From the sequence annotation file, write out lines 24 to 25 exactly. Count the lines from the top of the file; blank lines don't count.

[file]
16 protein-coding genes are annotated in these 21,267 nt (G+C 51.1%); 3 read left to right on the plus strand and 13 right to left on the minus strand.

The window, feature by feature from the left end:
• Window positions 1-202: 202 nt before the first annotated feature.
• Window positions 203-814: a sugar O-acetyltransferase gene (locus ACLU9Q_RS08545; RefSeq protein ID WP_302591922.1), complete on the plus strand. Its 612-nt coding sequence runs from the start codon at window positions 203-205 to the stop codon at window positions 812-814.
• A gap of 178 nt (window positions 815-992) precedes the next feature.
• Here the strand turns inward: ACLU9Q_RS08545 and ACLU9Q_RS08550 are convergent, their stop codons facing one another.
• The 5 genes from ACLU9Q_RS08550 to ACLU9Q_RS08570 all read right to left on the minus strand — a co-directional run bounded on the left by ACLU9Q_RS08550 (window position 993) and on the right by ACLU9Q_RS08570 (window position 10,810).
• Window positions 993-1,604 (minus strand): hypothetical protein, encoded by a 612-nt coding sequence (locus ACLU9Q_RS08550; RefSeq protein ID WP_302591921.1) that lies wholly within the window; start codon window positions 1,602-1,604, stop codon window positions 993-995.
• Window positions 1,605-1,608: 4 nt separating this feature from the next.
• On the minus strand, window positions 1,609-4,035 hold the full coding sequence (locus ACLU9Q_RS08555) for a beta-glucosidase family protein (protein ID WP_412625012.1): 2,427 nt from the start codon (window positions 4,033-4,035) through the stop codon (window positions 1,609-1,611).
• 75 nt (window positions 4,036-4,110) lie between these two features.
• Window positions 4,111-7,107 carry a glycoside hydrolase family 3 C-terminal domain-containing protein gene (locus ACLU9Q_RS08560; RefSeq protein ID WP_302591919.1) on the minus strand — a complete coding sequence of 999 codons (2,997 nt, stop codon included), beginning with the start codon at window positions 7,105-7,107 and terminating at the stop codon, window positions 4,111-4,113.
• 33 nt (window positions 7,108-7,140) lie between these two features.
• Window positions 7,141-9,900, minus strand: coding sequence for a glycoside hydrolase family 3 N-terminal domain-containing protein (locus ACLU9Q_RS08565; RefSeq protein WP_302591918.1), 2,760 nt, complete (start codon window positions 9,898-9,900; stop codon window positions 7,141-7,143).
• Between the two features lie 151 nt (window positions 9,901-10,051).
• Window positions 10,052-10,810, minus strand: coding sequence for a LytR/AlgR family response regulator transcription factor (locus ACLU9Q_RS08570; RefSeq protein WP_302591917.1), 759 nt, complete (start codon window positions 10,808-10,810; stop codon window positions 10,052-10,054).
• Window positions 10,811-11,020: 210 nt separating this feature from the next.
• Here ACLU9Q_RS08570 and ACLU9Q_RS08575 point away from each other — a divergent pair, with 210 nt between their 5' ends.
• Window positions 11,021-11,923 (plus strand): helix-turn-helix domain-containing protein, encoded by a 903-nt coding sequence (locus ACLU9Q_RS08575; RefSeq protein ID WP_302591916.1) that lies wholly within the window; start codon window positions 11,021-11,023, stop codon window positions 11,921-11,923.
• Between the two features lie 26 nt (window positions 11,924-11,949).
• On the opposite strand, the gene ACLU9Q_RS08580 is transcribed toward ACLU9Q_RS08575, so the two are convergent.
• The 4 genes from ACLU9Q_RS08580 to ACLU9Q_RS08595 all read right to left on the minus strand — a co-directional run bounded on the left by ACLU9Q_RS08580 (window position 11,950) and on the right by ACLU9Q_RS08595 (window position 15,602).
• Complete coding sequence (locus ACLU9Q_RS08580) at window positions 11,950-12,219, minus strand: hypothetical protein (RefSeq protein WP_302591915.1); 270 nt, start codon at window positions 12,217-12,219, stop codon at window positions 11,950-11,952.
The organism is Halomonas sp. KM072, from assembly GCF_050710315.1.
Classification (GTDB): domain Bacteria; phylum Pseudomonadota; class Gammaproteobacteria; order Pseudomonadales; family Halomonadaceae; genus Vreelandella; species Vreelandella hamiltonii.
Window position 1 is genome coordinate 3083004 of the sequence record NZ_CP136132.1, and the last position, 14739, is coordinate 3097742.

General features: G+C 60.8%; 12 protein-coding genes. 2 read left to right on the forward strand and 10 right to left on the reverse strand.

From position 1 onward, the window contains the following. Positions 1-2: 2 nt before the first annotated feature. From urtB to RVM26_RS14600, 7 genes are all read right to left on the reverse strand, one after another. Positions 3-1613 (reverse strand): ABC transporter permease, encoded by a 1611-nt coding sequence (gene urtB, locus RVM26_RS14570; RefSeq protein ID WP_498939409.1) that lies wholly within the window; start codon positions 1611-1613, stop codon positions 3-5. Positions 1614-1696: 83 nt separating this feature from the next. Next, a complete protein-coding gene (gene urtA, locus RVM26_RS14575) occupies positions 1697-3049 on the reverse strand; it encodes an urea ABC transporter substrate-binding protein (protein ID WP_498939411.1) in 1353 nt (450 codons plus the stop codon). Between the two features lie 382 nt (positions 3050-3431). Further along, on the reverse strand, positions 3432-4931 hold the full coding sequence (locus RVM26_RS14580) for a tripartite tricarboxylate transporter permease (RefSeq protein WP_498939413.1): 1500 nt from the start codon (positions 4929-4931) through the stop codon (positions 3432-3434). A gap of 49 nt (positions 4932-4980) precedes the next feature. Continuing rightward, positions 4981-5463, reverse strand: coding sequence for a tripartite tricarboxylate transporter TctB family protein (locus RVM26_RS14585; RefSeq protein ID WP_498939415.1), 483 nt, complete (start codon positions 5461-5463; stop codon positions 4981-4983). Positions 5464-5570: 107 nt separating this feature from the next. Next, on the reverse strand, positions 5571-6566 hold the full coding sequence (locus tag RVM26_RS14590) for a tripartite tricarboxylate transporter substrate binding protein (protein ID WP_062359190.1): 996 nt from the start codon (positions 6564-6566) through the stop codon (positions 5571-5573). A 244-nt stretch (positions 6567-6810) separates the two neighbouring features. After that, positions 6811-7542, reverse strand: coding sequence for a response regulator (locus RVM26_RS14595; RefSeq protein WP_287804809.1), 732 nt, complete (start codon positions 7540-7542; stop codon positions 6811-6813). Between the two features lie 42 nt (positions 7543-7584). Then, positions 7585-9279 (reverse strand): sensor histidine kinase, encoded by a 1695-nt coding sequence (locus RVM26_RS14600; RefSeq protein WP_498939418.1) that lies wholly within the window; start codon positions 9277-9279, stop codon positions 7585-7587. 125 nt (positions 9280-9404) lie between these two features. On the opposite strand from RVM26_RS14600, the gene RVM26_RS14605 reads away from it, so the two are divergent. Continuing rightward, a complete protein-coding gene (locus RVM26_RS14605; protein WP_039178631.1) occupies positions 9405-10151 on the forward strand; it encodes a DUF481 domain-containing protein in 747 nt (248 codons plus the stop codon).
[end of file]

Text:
The organism is Halomonas sp. KM072, from assembly GCF_050710315.1.
Classification (GTDB): domain Bacteria; phylum Pseudomonadota; class Gammaproteobacteria; order Pseudomonadales; family Halomonadaceae; genus Vreelandella; species Vreelandella hamiltonii.